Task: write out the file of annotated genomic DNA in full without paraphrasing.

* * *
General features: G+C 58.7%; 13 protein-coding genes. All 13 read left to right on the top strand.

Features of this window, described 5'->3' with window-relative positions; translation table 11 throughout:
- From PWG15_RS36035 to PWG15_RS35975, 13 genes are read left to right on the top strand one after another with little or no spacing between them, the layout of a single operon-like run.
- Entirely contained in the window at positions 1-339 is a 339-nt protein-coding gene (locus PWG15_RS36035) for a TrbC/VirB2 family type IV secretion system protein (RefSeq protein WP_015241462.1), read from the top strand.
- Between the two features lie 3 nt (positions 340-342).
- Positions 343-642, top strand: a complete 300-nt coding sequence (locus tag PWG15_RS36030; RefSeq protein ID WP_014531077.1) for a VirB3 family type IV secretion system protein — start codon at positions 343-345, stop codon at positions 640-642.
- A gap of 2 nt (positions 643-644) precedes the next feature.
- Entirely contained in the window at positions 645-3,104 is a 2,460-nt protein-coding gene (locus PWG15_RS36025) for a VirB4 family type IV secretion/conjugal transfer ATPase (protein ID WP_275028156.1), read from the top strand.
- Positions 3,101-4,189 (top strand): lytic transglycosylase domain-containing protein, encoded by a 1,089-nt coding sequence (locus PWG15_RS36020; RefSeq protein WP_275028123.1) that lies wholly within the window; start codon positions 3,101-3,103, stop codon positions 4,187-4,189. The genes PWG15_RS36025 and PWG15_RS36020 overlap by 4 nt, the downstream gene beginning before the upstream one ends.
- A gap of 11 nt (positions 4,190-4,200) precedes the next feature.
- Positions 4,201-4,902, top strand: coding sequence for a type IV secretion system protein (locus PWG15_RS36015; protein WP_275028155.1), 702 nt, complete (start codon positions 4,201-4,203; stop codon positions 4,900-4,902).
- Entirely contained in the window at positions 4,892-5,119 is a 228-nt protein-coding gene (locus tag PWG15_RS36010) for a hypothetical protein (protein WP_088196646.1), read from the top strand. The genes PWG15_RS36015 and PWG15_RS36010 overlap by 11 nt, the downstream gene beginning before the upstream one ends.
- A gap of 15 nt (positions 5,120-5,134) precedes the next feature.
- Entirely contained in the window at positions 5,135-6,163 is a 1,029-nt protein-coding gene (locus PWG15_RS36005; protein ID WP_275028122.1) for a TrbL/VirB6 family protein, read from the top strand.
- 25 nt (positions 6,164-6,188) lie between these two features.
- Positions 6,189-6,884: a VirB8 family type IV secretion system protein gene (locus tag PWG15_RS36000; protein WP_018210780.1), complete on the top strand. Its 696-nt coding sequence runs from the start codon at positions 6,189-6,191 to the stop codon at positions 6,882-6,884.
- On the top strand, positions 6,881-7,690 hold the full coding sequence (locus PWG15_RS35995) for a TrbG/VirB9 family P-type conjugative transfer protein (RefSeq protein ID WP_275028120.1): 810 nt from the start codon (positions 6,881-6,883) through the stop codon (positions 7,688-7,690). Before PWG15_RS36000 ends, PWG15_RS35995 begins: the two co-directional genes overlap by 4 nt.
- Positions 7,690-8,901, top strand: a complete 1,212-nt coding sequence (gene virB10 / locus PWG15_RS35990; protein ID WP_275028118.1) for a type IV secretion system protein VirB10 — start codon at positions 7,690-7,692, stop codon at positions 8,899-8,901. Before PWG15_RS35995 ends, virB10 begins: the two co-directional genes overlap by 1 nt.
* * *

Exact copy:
General features: G+C 58.7%; 13 protein-coding genes. All 13 read left to right on the top strand.

Features of this window, described 5'->3' with window-relative positions; translation table 11 throughout:
- From PWG15_RS36035 to PWG15_RS35975, 13 genes are read left to right on the top strand one after another with little or no spacing between them, the layout of a single operon-like run.
- Entirely contained in the window at positions 1-339 is a 339-nt protein-coding gene (locus PWG15_RS36035) for a TrbC/VirB2 family type IV secretion system protein (RefSeq protein WP_015241462.1), read from the top strand.
- Between the two features lie 3 nt (positions 340-342).
- Positions 343-642, top strand: a complete 300-nt coding sequence (locus tag PWG15_RS36030; RefSeq protein ID WP_014531077.1) for a VirB3 family type IV secretion system protein — start codon at positions 343-345, stop codon at positions 640-642.
- A gap of 2 nt (positions 643-644) precedes the next feature.
- Entirely contained in the window at positions 645-3,104 is a 2,460-nt protein-coding gene (locus PWG15_RS36025) for a VirB4 family type IV secretion/conjugal transfer ATPase (protein ID WP_275028156.1), read from the top strand.
- Positions 3,101-4,189 (top strand): lytic transglycosylase domain-containing protein, encoded by a 1,089-nt coding sequence (locus PWG15_RS36020; RefSeq protein WP_275028123.1) that lies wholly within the window; start codon positions 3,101-3,103, stop codon positions 4,187-4,189. The genes PWG15_RS36025 and PWG15_RS36020 overlap by 4 nt, the downstream gene beginning before the upstream one ends.
- A gap of 11 nt (positions 4,190-4,200) precedes the next feature.
- Positions 4,201-4,902, top strand: coding sequence for a type IV secretion system protein (locus PWG15_RS36015; protein WP_275028155.1), 702 nt, complete (start codon positions 4,201-4,203; stop codon positions 4,900-4,902).
- Entirely contained in the window at positions 4,892-5,119 is a 228-nt protein-coding gene (locus tag PWG15_RS36010) for a hypothetical protein (protein WP_088196646.1), read from the top strand. The genes PWG15_RS36015 and PWG15_RS36010 overlap by 11 nt, the downstream gene beginning before the upstream one ends.
- A gap of 15 nt (positions 5,120-5,134) precedes the next feature.
- Entirely contained in the window at positions 5,135-6,163 is a 1,029-nt protein-coding gene (locus PWG15_RS36005; protein ID WP_275028122.1) for a TrbL/VirB6 family protein, read from the top strand.
- 25 nt (positions 6,164-6,188) lie between these two features.
- Positions 6,189-6,884: a VirB8 family type IV secretion system protein gene (locus tag PWG15_RS36000; protein WP_018210780.1), complete on the top strand. Its 696-nt coding sequence runs from the start codon at positions 6,189-6,191 to the stop codon at positions 6,882-6,884.
- On the top strand, positions 6,881-7,690 hold the full coding sequence (locus PWG15_RS35995) for a TrbG/VirB9 family P-type conjugative transfer protein (RefSeq protein ID WP_275028120.1): 810 nt from the start codon (positions 6,881-6,883) through the stop codon (positions 7,688-7,690). Before PWG15_RS36000 ends, PWG15_RS35995 begins: the two co-directional genes overlap by 4 nt.
- Positions 7,690-8,901, top strand: a complete 1,212-nt coding sequence (gene virB10 / locus PWG15_RS35990; protein ID WP_275028118.1) for a type IV secretion system protein VirB10 — start codon at positions 7,690-7,692, stop codon at positions 8,899-8,901. Before PWG15_RS35995 ends, virB10 begins: the two co-directional genes overlap by 1 nt.